One of the tensions of pan-denominational evangelicalism that fixates entirely on Gospel essentials is the eclipse of the bookends of biblical theology: creation and new creation. Details about the doctrines of creation and eschatology are interesting, we are told, but they should not be pressed, and certainly should never be made standards of ecclesiastical cooperation. It is sufficient to say that God in Christ oversaw the origin of the universe and will oversee its conclusion—the details should be left to the periphery of inconsequence and trivia.
The problem with this model is that details of creation and eschatology are not inconsequential or trivial, but vital to God’s specific expectations of his people. It is in these bookends that we discover both the birth and climax of God’s two kingdoms, the commencement and conclusion of the dominion mandate, and the crucial intersection of ora et labora, religion and culture, sacred and secular, science and faith. We find in them the warrant and obligation of ethics, the necessity and responsibility of social structuring, specifics about the mission of the Church, careful details of divine judgment, and a general window into God’s plan for the entire universe. We might add, too, with respect to the Gospel message, that as we clarify and press the details of Christ as Creator and Judge, we intensify the unbeliever’s need to embrace him as Savior.
I was reminded of this as I was reading Luke’s account of the “Triumphal Entry” of Christ that will be celebrated this coming Sunday. I was struck afresh by the import of the parable Christ offered in preparation for the week ahead (Luke 19:11–27). The people attending Christ, it seems, had an aberrant eschatology (they “thought that the kingdom of God was going to appear at once”—v. 11), and as a result they were engaged in aberrant praxis. And so Christ took time to gently and clearly disabuse them of their error. The kingdom was not imminent, Jesus explained; instead, he would be going away to receive his kingdom in a faraway place, leaving his disciples to “do the king’s business” in very difficult circumstances, the most difficult being the absence of the king.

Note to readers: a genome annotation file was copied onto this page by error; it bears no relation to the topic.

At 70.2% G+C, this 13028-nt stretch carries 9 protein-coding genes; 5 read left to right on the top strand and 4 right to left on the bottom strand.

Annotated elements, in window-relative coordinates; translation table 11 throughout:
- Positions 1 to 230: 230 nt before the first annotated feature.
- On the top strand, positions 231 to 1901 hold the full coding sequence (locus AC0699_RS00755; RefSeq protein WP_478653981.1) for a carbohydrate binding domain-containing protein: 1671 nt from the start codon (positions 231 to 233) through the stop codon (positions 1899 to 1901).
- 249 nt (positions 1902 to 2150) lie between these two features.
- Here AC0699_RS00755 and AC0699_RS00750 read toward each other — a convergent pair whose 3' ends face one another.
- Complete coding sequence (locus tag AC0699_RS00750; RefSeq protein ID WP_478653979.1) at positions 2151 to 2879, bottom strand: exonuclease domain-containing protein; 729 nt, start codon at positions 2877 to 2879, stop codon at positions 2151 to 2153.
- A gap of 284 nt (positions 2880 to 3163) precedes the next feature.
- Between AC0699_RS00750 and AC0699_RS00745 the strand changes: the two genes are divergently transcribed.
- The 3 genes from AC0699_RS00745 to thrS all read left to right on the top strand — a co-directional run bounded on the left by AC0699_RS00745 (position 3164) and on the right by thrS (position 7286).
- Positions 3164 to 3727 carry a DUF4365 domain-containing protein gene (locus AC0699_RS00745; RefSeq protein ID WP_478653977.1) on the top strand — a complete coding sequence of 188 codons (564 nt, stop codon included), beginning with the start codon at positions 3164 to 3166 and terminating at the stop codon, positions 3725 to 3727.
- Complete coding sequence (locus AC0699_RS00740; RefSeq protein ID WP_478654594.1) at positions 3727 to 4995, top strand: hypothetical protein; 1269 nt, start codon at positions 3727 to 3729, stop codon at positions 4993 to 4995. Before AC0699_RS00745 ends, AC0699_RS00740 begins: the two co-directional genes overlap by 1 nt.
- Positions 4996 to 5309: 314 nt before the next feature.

Despite this careful explanation, eschatological confusion persisted among Christ’s companions, and after facilitating Christ’s “triumphal entry,” they experienced a euphoria that melted first into bewilderment, then into dismay, and finally into despair. Thankfully, Christ’s resurrection brought a measure of relief and additional correctives, but even these were not fully absorbed by the disciples—they still thought that the establishment of Christ’s Kingdom was imminent (see, e.g., Acts 1:6). It was not until Christ left, apparently, that they realized that the kingdom was not “going to appear at once.” And it was this realization that finally prepared them to receive and implement the distinctive mission of the Christian Church (Acts 1:7–8).
Remarkably, there is a large swath of the Church that still hasn’t figured out the meaning of Christ’s parable, and the problem is not one of minor consequence. It is only as we realize that the Kingdom euphoria anticipated on Palm Sunday was premature (i.e., that it will not be gloriously recapitulated until the eschaton), that our expectations can be properly aligned to realize and carry out the mission of the Christian Church.
The grand climax of earth history has not yet occurred. Christ’s death and Resurrection have made the climax possible (and we’ll surely hear much about these next week), but for this weekend at least, Palm Sunday stands as a premature but spine-tingling window into the future: the Revelation of Jesus Christ in power and glory to usher in a kingdom that is decidedly different from and better than our present experience. Even so come, Lord Jesus.